I love this picture. It sums up Walter's personality perfectly; he's an overconfident, pompous snot, and he knows it. Not only that, he's proud of it. And that's okay, because he's the king of the castle. Life's good when you're king!
From the script and various descriptions that are available, we can gather that Walter is arrogant, self-centered, overconfident, and sadistic. A real catch. ^_~ I won't waste time wondering if this is Walter's original personality or one that's evolved over years of being a vampire. Let's just take his personality as it is and have some fun.
Even if Walter already was a snot when he was turned, years of living as a vampire have molded him into a world-class jerk. Walter is not just any vampire, after all.
Walter is a dark king who rules over Eternal Night. Even among the vampire clan, he is the strongest. He cannot even be scratched by inferior weapons.
Walter is literally invincible; an army of humans could come after him with torches and pitchforks, and he would not be harmed. After years of effortlessly knocking down those who challenged him, it's only natural that Walter would become incredibly confident in his abilities and his undead nature. An overflow of confidence often leads to arrogance and pride. This coupled with impossibly long (un)life gives us a character who is unable to even imagine defeat at the hands of a human, even if he knows that his opponent is dangerous. Thus, Walter walks right into Mathias' trap, maybe even knowing that it is a trap, and is incredulous when he is defeated by Leon.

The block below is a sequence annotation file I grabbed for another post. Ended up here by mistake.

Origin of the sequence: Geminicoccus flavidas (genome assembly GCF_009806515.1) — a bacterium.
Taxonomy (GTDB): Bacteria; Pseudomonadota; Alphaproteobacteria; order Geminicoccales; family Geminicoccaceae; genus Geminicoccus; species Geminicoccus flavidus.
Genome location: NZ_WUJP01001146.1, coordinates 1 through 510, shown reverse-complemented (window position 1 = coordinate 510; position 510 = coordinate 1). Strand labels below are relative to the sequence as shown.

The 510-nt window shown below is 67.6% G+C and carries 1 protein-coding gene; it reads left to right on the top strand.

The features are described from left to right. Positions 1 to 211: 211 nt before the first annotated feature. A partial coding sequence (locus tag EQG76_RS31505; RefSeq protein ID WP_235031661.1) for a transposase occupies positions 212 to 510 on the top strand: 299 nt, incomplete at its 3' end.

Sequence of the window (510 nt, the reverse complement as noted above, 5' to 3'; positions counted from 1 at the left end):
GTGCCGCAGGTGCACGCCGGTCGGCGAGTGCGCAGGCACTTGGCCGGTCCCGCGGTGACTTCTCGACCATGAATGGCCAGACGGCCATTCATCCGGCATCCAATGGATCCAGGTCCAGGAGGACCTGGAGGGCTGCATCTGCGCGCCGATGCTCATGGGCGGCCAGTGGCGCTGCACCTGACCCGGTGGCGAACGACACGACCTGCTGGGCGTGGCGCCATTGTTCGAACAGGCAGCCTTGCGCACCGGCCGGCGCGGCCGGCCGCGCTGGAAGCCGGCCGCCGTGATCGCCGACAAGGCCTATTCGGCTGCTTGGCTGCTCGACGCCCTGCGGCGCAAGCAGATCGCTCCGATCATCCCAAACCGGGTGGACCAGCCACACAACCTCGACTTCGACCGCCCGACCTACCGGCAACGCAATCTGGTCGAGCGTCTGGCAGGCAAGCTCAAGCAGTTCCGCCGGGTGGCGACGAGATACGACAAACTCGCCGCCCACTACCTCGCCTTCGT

As a vampire, Walter has eternal "life" and seems to have grown bored with the safety granted by his own invincibility. Though risk is only an illusion, he still enjoys courting danger by riling up the humans he finds so inferior. Simply killing his challengers is no longer fun; plus, I imagine that people got wise to the futility of "slaying the vampire" pretty quickly and stayed out of Walter's way. In order to get a thrill, Walter had to incite someone to action instead of sitting around and waiting.
He's like a child exploring the sadistic pleasure of burning ants with a magnifying glass. What will happen if I turn Rinaldo's daughter? Can he actually kill her? How about if I let him get far enough to challenge me, then send him packing, unharmed? If I listen to this Mathias guy and kidnap that girl, will Leon come? How about if I bite her, will he come back ten times angrier?
You get the idea.
Like any moralistic good vs. evil story, Lament has the virtuous hero serve impossible justice to the prideful evil overlord. Leon shows up with a weapon that can harm Walter; fine, Walter's still loved by the night. Leon breaks through the Ebony Stone's barrier; fine, Walter will fight and win anyway. Leon defeats Walter; fine, Walter will come back to "life" later and return the favor. Only when Death shows up does Walter realize that he has truly lost everything; the stone, the castle, his life, and his soul.
It's easy to say that Walter should have seen it coming, but consider his position. He was invincible, the strongest, and had seen it proven over the years. I imagine that it would be very hard to remain cautious or humble after seeing proof of my own invulnerability. It's okay to play with fire if you can't be burned, isn't it?
Maybe I'm a sympathetic sucker.